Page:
CCAPP members were excited to be
involved with the election process. Every
year valid CCAPP voting members are
given the opportunity to give input by
nominating members to the CCAPP board.
“It is exciting to see CCAPP members come together and participate in
this way in the CCAPP organization. As
a membership-driven organization, the
members are the ones that push CCAPP
forward,” said Nielsen. c
About the Author
Sherry Daley is in charge of
external affairs for counselors
and marketing for the California
Consortium of Addiction Programs
and Professionals (CCAPP). She is
also a freelance writer from the
Sacramento area.
CCAPP is unifying the addiction field
2400 Marconi Avenue
P.O. Box 214127
Sacramento, CA 95821
counselors by
quality options
for schools
and providers”
supporting and
advocating for
programs and
in the addiction
quality sober
living by
T (916) 338-9460
F (916) 338-9468
“CCAPP is the
largest, most
respected SUD
counselor and
organization in
What’s Missing in the Surgeon General’s
Report on Alcohol, Drugs, and Health?
Robert Denniston
rom time to time the US Surgeon General issues
reports that synthesize health research and public policy in a way intended to reach the public and
generate support for needed improvements. Having
been involved in the development of two such reports—including the paradigm-shifting “Surgeon
General’s Workshop on Drunk Driving” several decades ago—and as a member of the NACoA board
of directors, I paid close attention to the latest report, issued last fall, titled “Facing Addiction in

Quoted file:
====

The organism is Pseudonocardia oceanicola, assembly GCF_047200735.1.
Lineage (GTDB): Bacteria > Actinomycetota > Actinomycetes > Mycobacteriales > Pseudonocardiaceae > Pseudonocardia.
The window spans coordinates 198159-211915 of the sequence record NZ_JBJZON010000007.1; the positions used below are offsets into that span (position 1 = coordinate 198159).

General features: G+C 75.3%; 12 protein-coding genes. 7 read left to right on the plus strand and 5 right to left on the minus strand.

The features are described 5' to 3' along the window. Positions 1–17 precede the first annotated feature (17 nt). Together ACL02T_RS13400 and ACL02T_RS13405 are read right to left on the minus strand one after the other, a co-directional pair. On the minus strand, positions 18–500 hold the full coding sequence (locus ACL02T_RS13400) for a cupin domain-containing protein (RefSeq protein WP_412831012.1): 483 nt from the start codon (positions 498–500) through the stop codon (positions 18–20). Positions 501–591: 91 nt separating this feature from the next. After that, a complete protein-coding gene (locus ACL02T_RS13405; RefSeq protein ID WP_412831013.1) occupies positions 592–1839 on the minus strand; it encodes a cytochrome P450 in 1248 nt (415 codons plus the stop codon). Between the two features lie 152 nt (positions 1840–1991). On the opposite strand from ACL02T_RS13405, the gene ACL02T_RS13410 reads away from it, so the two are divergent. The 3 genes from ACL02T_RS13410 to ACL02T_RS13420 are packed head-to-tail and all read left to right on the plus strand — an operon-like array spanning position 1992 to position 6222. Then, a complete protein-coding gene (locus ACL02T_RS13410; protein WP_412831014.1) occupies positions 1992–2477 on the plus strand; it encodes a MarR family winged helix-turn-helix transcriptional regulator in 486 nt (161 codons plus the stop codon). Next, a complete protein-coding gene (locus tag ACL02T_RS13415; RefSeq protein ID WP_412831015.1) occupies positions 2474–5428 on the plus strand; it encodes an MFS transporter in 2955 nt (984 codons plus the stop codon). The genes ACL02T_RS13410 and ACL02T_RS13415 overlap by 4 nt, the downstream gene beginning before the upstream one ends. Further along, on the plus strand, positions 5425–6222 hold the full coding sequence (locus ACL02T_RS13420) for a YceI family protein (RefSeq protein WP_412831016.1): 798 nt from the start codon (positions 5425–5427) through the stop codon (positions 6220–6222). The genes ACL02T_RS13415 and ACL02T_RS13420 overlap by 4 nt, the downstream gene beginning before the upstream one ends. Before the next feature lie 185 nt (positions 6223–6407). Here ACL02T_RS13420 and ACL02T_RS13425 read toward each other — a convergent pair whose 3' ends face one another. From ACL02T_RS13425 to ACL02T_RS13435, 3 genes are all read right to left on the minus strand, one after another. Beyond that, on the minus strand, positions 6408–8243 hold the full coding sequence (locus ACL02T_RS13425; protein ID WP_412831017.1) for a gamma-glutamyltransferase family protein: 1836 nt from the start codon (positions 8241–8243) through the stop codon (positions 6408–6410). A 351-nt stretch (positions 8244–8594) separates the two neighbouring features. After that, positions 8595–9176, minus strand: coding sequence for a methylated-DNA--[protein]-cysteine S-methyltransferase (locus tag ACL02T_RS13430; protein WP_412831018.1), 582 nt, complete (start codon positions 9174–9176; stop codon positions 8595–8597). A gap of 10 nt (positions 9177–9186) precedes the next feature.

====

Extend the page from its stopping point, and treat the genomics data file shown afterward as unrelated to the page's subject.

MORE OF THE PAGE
America: the Surgeon General’s Report on Alcohol,
Drugs, and Health.”
Counselor | June 2017
First of all, this is a splendid report, chock-full of statistics,
illustrations, definitions, program profiles, research and practice recommendations, and a perspective that I believe significantly advances our understanding and forthrightly identifies
our challenges, yet gives us reason for hope and optimism. In
its more than four hundred pages it covers research, prevention, intervention, recovery, and a “vision for the future” that
I hope we can all subscribe to. I recommend it highly.
But something important is missing. In its comprehensive
coverage of the issue, the report has neglected to include
children of addiction. There is no mention of these innocent
victims, either in the section on impact of alcohol and drug
problems, in the prevention or intervention sections, in statistics, in the report’s compilation of proven and promising
programs designed to address the problem or in recommendations for further research and practice.
For example, in the section “Costs and Impact of Substance
Use and Misuse,” the consequences on the individual user,
on pregnancy, and on the risks of communicable disease are
well documented, followed by specific subsections on DWI,
overdosing, intimate partner violence, sexual assault, and
rape (US Department of Health and Human Services, 2016).
Yet not a word on the one in four children exposed to alcohol addiction in the family, which can create health, social,
legal, and economic problems over a lifetime, as well as the
more acute problems of child abuse and neglect.
More than twenty-eight million Americans are children of
alcoholics; nearly eleven million are under the age of eighteen. Drinking is the primary factor in family conflict and
disruption, and the home environment of children of alcoholics is typically characterized by a lack of parenting; poor
home management; lack of family communication skills;
emotional or physical violence; and increased family stress
including work problems, illness, marital strain, and financial problems.
Why is this important? Because unless we break the cycle
of addiction—and the many problems associated with substance use disorders—these children will be at high risk of